The words, “I have my rights” could be the most common human protest, at least in the western world. When I read the verses from my devotional this morning, the idea of God-given rights popped up. The United Nations drew up their decree, but what rights does a person have under God?
First the Bible word translated “rights.” It is exousia in Greek and describes an ability or a privilege. Subjectively, it is about having the force, capacity, competency, or freedom to do something. Objectively it is about mastery including being delegated influence or given authority, having jurisdiction, being free, given power. That is, the Bible defines rights much the same as everyone else. This is about freedom and power.
Today’s verses describe the primary human right that is granted by God to human beings . . .
Yet to all who received Him (Jesus), to those who believed in His name, He gave the right to become children of God — children born not of natural descent, nor of human decision or a husband’s will, but born of God. (John 1:12–13)I have the right (authority and ability) to become a child of God, not because of my birth, natural heritage, or the decision of my parents or anyone else. This right is given by God to those who believe in Jesus Christ. Without faith in His name, I cannot claim the right to be His child.
This is awesome. Some demand their right to the family fortune. Some demand their right to carry guns. Some demand their right to be heard. God gives the right to be included in His eternal family.
God grants other rights too. He gives kings the right to rule and husbands the right to lead their families (and the rest of us protest both privileges). He grants believers the right to be heard in that we can come before His throne anytime. He also grants us access to the power of the Holy Spirit, another tremendous and often overlooked right and privilege.
The universal declaration of human rights begins with saying all are born free and equal in dignity and rights. However, God says we are born in sin, without the dignity of His forgiveness and blessing. We have the right to be His children, but apart from that, our only privilege is that He lets us live even though our sins warrant death.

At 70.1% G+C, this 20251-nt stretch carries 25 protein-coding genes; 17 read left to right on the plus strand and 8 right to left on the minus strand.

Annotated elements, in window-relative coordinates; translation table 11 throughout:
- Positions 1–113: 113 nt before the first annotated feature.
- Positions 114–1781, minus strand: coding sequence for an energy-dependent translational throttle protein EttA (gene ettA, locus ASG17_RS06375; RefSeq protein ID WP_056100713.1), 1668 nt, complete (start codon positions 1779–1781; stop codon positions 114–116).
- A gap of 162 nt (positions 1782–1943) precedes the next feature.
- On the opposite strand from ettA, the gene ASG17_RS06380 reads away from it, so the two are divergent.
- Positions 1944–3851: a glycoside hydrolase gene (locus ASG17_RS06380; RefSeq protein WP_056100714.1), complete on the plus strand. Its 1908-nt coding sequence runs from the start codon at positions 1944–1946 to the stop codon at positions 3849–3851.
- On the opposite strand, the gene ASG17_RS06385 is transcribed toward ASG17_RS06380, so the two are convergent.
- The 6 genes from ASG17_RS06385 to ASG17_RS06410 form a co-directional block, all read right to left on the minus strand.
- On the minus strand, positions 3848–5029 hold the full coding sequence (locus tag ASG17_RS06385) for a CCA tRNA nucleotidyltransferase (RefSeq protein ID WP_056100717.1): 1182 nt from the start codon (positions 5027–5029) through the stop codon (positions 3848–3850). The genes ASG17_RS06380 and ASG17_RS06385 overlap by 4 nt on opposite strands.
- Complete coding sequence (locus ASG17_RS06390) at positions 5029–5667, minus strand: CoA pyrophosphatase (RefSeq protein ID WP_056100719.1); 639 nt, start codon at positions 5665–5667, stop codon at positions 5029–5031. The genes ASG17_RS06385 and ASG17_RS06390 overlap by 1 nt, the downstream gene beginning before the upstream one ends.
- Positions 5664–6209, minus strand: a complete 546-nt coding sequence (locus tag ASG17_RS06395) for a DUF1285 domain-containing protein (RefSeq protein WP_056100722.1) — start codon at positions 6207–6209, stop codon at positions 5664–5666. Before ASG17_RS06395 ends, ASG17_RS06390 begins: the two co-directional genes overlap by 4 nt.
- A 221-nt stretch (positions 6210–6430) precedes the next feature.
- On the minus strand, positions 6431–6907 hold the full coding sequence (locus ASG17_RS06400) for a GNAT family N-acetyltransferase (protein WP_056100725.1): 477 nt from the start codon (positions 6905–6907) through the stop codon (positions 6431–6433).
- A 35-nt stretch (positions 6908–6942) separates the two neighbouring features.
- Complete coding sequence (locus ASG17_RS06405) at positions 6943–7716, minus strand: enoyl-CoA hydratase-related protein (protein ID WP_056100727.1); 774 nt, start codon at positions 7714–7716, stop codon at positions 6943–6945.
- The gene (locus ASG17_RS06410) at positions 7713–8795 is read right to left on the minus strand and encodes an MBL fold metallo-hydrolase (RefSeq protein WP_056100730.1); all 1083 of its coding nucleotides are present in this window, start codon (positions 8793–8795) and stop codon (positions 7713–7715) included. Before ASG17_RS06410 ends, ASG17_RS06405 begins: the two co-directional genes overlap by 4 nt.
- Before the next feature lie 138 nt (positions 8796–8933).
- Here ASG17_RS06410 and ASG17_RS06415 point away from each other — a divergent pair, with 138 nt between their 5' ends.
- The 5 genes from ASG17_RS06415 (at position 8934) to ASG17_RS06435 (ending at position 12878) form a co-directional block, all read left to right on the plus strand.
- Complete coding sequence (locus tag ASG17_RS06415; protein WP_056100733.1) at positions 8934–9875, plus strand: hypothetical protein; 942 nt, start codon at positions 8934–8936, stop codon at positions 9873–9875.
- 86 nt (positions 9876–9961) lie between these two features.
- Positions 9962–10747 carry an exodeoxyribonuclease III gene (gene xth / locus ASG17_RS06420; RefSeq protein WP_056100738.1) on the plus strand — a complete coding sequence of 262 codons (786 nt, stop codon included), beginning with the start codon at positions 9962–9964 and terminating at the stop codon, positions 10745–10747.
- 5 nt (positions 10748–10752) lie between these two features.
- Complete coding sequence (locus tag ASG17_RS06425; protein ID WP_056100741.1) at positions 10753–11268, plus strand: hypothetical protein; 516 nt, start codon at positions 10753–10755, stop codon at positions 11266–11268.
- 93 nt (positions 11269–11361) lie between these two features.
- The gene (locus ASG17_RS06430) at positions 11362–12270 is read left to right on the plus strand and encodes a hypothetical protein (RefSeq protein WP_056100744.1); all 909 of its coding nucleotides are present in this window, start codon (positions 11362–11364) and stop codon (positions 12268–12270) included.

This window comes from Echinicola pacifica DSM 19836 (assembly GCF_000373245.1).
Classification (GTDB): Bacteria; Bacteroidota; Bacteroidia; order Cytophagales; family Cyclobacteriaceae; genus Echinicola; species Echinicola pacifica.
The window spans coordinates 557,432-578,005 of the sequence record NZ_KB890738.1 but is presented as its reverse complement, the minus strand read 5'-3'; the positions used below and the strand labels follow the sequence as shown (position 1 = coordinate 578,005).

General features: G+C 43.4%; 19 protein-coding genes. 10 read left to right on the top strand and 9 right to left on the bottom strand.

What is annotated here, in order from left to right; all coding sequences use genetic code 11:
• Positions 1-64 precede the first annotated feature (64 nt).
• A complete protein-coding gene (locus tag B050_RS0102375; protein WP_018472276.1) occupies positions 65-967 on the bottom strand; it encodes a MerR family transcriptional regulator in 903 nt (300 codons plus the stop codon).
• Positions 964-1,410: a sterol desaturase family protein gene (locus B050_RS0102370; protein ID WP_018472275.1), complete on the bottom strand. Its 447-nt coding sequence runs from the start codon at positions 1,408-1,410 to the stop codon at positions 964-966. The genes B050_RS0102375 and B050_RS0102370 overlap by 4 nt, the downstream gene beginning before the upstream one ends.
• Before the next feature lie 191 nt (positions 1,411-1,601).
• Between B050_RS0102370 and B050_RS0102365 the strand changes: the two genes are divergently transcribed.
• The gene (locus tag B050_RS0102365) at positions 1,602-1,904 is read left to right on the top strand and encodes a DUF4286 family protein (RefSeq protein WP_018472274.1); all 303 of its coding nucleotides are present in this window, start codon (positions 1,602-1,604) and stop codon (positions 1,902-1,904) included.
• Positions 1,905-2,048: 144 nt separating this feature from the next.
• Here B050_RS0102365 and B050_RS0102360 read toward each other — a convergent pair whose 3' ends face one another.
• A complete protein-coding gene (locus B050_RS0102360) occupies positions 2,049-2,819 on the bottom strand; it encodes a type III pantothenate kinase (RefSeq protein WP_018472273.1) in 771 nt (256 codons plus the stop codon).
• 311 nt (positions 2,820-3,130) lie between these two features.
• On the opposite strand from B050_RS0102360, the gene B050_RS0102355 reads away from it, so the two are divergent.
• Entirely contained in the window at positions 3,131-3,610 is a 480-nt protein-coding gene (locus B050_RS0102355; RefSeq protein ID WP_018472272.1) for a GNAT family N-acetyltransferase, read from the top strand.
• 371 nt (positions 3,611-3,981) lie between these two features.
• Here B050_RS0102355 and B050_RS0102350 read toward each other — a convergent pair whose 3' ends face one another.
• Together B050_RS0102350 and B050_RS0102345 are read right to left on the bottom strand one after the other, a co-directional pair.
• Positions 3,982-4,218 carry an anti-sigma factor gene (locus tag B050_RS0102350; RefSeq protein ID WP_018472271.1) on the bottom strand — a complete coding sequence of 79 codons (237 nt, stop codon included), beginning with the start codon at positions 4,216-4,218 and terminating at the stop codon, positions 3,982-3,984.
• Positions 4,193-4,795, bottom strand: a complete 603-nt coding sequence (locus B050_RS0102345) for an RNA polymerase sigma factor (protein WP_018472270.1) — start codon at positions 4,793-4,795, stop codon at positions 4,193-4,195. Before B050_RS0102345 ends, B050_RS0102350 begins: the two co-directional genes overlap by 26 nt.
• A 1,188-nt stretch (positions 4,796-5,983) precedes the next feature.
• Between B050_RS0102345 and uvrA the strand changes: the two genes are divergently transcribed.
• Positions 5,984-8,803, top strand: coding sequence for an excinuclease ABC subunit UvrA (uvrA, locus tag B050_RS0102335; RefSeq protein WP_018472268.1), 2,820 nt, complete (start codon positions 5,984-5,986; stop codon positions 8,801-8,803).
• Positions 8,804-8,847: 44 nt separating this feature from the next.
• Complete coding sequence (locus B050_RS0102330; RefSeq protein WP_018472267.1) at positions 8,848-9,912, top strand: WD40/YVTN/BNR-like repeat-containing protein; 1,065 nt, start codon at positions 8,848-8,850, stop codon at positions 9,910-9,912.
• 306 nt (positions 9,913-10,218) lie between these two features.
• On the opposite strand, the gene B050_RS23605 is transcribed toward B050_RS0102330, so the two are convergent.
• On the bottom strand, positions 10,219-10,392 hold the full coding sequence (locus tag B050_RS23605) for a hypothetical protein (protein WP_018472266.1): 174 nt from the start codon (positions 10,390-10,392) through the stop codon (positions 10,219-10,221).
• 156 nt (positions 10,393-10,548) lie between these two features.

The universal declaration of human rights says we are endowed with reason and conscience, and many think that their rationale and sense of what is right is the only way to live. However, God says that even our ability to be rational is polluted by sin. Those who cling to reason very often wind up reasoning away their sin and living contrary to God because, as His Word says, their conscience does not work the way it was intended. Titus 1:15 says, “To the pure all things are pure, but to those who are defiled and unbelieving nothing is pure; but even their mind and conscience are defiled.”
The human rights decree says we should act towards one another in a spirit of brotherhood. This is based on the assumption of unclouded reasoning and a pure conscience. History shows that while human beings can at times shine forth traces of the image of God in which we are created, most of us think only of ourselves and what is in this for me.
To live is Christ means that my rights begin with what God gives me — the right to call myself His child. He offered that authority and privilege, not because I am special, but because He alone has the right to do whatever He pleases. I am so glad that He gave me what I do not deserve — new life, faith in Him, and a place in His family.